I was covering a topic with my retail marketing class recently on retail brand development and positioning. Coincidently I was reading an article about a retailer whose brand equity was extremely high in the 2990’s and has slipped off my radar in recent years. That self-same retailer was French Connection.

A brief history.

It was established in 1972 by its founder; Stephen Marks. Its name derived from a very popular film starring Gene Hackman (The French Connection) which was released during that year. He originally started off with an import business shipping hot pants (the fashion of the 1970’s) to the UK from Paris. He then established his own brand – Stephen Marks, London where he designed jackets and suits. When visiting Hong Kong he was one of the first entrepreneurs to spot the benefits that could be achieved by sourcing products from cheap suppliers. This culminated in the launch of French Connection.

Always one for independence, Marks build up the brand, doubling the sales of the brand year-on-year for eight consecutive periods.

He then listed the company on the stock exchange but ran into problems when investors began to (in his view) interfere with the direction of the business. This led to a slowing down of sales.

He got rid of these investors and hired a marketing expert: Trevor Beattie, to provide leadership and a change in direction for the brand.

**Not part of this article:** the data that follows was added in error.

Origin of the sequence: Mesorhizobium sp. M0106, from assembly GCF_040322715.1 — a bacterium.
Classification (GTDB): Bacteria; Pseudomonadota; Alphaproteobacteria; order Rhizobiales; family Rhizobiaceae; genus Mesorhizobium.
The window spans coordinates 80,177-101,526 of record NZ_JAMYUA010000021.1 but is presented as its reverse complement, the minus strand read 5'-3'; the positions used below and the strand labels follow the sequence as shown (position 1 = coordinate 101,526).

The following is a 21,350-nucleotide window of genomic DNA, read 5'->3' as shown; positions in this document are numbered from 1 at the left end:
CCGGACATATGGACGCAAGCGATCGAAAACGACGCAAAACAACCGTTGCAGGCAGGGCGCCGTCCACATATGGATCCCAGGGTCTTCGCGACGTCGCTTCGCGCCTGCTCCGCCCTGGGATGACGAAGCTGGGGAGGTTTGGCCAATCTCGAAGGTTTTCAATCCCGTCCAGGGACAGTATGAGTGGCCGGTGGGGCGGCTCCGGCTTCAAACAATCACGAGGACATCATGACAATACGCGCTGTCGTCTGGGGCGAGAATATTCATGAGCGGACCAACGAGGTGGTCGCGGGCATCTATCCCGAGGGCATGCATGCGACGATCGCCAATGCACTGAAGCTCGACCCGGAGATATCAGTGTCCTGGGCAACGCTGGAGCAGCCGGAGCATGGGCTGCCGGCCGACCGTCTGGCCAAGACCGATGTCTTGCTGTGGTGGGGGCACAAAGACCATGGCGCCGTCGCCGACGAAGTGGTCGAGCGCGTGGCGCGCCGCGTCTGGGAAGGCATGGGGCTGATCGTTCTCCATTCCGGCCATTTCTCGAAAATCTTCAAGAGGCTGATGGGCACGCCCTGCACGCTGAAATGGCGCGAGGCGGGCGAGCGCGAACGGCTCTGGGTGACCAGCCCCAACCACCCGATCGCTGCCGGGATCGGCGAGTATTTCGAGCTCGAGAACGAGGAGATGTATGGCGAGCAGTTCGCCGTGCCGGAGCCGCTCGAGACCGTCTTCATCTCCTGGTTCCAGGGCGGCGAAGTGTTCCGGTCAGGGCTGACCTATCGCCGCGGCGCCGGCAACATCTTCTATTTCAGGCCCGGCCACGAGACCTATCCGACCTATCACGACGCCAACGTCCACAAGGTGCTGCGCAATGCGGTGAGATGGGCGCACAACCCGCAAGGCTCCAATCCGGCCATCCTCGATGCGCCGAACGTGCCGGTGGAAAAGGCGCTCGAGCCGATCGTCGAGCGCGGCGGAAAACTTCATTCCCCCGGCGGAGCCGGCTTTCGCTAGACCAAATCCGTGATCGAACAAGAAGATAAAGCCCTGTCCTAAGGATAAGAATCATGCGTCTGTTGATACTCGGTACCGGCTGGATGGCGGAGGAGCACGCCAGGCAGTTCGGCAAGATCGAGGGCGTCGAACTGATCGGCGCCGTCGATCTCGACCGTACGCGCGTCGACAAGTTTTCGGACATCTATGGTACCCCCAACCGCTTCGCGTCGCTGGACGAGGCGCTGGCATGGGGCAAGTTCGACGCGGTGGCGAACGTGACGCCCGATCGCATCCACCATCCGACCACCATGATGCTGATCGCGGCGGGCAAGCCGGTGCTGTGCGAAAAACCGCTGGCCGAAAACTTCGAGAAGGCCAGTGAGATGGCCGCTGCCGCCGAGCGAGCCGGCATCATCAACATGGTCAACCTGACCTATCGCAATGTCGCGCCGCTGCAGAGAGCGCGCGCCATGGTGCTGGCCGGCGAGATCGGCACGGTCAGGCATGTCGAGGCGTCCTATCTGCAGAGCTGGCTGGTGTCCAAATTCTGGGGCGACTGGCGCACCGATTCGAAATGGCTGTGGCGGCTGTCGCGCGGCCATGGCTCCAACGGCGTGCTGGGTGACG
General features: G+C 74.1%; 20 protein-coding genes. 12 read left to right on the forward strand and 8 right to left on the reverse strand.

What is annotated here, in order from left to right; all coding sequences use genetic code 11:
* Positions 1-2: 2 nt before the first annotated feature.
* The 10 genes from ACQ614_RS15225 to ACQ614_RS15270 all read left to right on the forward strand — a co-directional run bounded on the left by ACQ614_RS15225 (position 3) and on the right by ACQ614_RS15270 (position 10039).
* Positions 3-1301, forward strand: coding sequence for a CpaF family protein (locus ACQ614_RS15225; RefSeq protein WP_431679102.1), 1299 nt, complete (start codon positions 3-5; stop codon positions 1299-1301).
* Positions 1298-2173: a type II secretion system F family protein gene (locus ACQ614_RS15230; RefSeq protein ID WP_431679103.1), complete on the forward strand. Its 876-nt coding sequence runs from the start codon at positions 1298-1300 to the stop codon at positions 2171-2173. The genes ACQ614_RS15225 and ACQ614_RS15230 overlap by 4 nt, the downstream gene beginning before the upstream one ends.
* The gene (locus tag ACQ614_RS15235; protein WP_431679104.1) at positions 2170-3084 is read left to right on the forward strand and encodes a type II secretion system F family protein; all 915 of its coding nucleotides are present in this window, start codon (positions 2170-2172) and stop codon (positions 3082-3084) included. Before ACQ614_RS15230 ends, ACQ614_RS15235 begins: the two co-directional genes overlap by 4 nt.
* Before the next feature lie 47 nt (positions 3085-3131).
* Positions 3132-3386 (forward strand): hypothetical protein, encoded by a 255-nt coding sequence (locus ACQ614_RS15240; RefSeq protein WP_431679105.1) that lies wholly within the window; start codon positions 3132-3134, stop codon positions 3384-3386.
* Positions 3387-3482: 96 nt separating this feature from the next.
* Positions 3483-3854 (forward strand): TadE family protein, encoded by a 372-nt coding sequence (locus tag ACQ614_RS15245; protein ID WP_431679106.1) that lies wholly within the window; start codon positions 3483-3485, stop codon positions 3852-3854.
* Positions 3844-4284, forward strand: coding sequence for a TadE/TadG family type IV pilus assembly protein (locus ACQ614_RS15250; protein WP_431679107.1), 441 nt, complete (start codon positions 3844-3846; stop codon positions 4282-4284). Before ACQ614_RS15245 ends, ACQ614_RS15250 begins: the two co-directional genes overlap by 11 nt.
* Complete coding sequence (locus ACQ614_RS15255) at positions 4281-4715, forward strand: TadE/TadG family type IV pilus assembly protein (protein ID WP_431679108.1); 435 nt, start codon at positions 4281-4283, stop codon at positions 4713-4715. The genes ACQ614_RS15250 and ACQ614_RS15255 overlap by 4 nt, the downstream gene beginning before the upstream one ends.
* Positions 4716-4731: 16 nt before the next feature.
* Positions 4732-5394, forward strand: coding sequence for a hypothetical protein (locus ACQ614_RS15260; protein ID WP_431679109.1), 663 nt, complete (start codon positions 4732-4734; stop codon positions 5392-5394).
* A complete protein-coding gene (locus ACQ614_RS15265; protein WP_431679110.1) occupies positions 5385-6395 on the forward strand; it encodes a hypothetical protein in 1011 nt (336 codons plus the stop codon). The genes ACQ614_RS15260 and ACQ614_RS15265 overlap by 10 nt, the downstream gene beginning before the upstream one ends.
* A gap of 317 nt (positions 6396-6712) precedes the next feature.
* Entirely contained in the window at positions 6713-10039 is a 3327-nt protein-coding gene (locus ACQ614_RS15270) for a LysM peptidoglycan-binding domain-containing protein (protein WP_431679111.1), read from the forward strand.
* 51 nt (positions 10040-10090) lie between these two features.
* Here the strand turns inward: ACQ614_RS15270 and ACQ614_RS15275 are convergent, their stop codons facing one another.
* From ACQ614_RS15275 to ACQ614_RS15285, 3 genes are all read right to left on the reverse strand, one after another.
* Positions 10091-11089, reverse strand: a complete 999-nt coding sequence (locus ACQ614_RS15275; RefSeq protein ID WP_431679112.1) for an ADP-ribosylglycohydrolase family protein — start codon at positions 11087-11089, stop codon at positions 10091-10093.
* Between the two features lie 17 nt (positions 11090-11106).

It was he who came up with one of the most iconic images of the 1990’s. They launched a range of tee shirts with the ubiquitous title of “FCUK” stamped on their fronts. They sold in their millions for around £20 and were aggressively promoted with risqué slogans such as “FCUK LIKE A BUNNY”.

Many marketing felt that the message behind the brand captured the brashness, greed and individualism of the 1990’s Britain. In essence it became a symbol for the so-called “rebellious shoppers of that period.

Inevitably as with most “hot” brands it probably became a victim of over-exposure. Over the past decade or so it suffered from that plus counterfeit products being sold under its name. It also faced major competition from fast-fashion retailers such as Zara, H&M and more recently online retailers selling similar product.

Quite simply such retailers as those listed above were able to offer fashionable clothing at prices well below what French Connection was charging in its stores and online. French Connection was in danger of becoming an irrelevance on the high street.

The problem was exacerbated the reluctance, some would say stubbornness of the founder Stephen Marks. He has consistently refused to stand down amid much pressure from investors (he retains 42 per cent control of the business).

Its overall response in recent years is to continue to close stores and also using up much of its cash reserves to prop up the business: its cash pile has dropped from £15 million to £7 million in recent years. Sales have dropped to around £155 million.

More recently in early 2017 it is rumoured to have negotiated a reduction in its rental of its Oxford Street flagship store.

Are there any good news items for this retailer? Well it operates a wholesale division which is performing respectably as well as its online retail operations (also performing well). Indeed some commentators recommend that it should split its retail and wholesale divisions, close down its retail stores and focus on the online element of its retail operations.